On 25 June I continued my trip in the afternoon in the company
of two Quakers, Mr Roberts and Mr Williams, to Caerleon, which
means a town for a Roman legion. It is located eight miles from
the Severn on a navigable river. Mr
Roberts has recently built a forge with three hearths, a little
way from the town. We went to see it, and it is shown in drawing
frame of the hammer was built of brick. The breast-shot wheels
for the bellows and hammer and their buckets were designed according
to Spanish or Biscayan practice. Nevertheless, the head of water
here is high enough to permit the use of over-shot wheels, but
they would not be more advantageous in this case when the wheels
run at high speed, because it is more difficult for the water
to escape from the deep buckets that one must employ on over-shot
wheels, than to leave the shallow and open buckets on a breast-shot
three hearths were divided in such a way that two were used for
the melting of the iron and called finery hearths, while the third,
on the other hand, was only used for forging the bars and called
a chafery hearth.
finery hearths are made of cast-iron slabs, 2 feet long, 15 inches
wide and 6 inches to 6½ inches deep below the tuyere, which
was forged of wrought-iron.
chafery is larger across, so that it is possible to place in it,
side by side, four lumps of iron as they come from the finery
hearths, drawn out in the middle to a length of 1 foot, 6 inches
or 2 feet as shown in the attached drawing no. 154a [sic.] [see
footnote b]. Across the end of the chafery hearth there is an
upright slab of iron, which serves to keep the coal together and
heaped up high [Fig. 154b] [sic.].
gives a more intense heat. Both kinds of hearths use nothing but
charcoal, which mostly is made in this locality from oak, lime,
beech, etc. Sometimes birch and other deciduous trees are mixed
in. Charcoal is very expensive here, because in the neighbourhood,
for several miles around, there are no other trees than those
planted in the hedges surrounding the fields and meadows.
of the price of the iron
of coal here costs 36 shillings. A load consists of 12 horse loads
and each horse load is a sack, which should fill a coal-measure
3 feet square and 20 inches deep [see footnote d].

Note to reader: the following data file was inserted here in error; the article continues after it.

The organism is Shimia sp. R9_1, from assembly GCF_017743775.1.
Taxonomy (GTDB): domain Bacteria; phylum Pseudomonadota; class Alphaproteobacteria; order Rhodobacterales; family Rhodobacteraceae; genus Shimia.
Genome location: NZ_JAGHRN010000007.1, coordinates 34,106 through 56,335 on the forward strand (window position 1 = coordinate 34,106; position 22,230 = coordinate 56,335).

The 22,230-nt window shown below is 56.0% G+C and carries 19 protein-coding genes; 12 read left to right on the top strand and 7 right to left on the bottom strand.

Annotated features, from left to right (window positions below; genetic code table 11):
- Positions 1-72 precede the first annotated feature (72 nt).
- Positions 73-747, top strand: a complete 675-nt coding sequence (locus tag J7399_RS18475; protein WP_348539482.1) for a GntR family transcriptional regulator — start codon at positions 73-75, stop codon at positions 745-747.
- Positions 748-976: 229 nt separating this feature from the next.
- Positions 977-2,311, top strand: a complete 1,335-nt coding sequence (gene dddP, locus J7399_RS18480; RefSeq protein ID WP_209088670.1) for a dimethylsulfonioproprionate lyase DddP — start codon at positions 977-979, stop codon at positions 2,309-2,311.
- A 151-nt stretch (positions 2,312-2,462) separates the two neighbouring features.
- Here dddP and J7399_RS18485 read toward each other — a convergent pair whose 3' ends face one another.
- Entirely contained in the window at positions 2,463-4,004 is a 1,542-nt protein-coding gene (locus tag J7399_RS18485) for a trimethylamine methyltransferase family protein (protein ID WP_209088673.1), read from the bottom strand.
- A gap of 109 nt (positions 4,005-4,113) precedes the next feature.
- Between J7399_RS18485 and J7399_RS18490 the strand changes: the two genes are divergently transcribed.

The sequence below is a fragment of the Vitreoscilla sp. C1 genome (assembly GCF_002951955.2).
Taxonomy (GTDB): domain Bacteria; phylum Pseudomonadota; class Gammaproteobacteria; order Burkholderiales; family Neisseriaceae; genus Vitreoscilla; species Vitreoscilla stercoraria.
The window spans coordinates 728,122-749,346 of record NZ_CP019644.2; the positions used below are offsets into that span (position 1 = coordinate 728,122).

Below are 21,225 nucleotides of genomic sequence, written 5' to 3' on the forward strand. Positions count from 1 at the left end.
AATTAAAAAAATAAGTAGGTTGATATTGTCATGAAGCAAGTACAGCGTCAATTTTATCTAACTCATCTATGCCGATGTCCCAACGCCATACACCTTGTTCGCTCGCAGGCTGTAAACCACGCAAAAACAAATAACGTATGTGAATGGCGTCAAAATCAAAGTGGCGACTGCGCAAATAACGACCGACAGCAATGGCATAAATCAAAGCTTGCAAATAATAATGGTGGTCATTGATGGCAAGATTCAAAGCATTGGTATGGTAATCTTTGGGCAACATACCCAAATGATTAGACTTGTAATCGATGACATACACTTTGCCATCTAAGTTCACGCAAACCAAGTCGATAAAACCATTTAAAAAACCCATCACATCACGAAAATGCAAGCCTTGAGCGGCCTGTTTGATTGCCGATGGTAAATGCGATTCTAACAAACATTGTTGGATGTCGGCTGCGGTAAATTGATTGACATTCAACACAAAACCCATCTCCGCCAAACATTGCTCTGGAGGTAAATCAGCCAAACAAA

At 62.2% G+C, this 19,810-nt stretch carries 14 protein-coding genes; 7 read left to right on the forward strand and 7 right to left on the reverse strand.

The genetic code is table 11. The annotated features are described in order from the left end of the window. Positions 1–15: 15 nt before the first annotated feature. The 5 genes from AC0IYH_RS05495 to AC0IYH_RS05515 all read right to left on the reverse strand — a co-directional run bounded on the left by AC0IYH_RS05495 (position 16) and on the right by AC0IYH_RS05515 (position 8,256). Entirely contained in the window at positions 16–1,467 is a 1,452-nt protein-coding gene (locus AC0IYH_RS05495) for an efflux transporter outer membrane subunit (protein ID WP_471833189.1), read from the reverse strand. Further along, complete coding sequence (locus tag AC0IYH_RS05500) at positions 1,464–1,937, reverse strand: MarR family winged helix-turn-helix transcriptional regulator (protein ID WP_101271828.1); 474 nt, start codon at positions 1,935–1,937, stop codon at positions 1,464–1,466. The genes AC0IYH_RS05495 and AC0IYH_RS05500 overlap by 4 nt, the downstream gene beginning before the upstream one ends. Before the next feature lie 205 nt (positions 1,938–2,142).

In the refinery
the workers are allowed 18 horse loads, or one-and-a-half loads
of coal per ton of iron. At the chafery, 12 sacks or one load
of coal is allowed per ton of iron. The total consumption of coal
is thus two-and-a-half loads, or £5.8s.0d. [see footnote
e]. Three men work at each refinery hearth, or six altogether,
paid 10s 6d per ton. Two refinery hearths can produce 6 tons of
iron per week and the same 6 tons can be forged to bars in the
chafery, if only there is sufficient water. At this forge water
is sometimes scarce, particularly when the weather is very dry.
The pig iron used at this forge is made at Abercarn, which lies
further away from the sea, 18 English or three Swedish miles from
Caerleon. It is brought here on horseback and the transport costs
8 shillings per ton. The pig iron is in the form of slabs 2 feet,
3 inches to 2 feet, 6 inches long and 6 inches wide at the middle.
They are nowadays reckoned to cost £6 per ton at the furnace.
26½cwt of pig iron or one-and-three-quarters tons [see
footnote f] is allowed per ton of bar-iron, but the finers told
me that they do not need quite so much when the pig iron is of
good quality. For each bloom or loop, three-quarters of a hundredweight
or 84 lb of pig iron is used and 20 loops are made per 24 hours.
note, the footnotes have been renumbered for convenience.
[b] The 'lumps of iron' shown are clearly in the form of what
are known as 'anconies', the products of forging a bloom in the
finery. The ends are usually of rough square section, finished
to the final shape of the bar in the chafery.
[c] This calculation must be regarded as approximate as RRA allows
one-third wastage, and in fact 3 x £14.13s.4d = £44,
so an extra 13s.4d has crept in.
[d] Presumably 'load' means a wagon load. A measure of the dimensions
given would have a volume of 15 cubic feet or 11.7 bushels.
[e] Again, an error has crept in: 2.5 x 36s = £4.10s.
[f] In fact, one-and-a-third tons.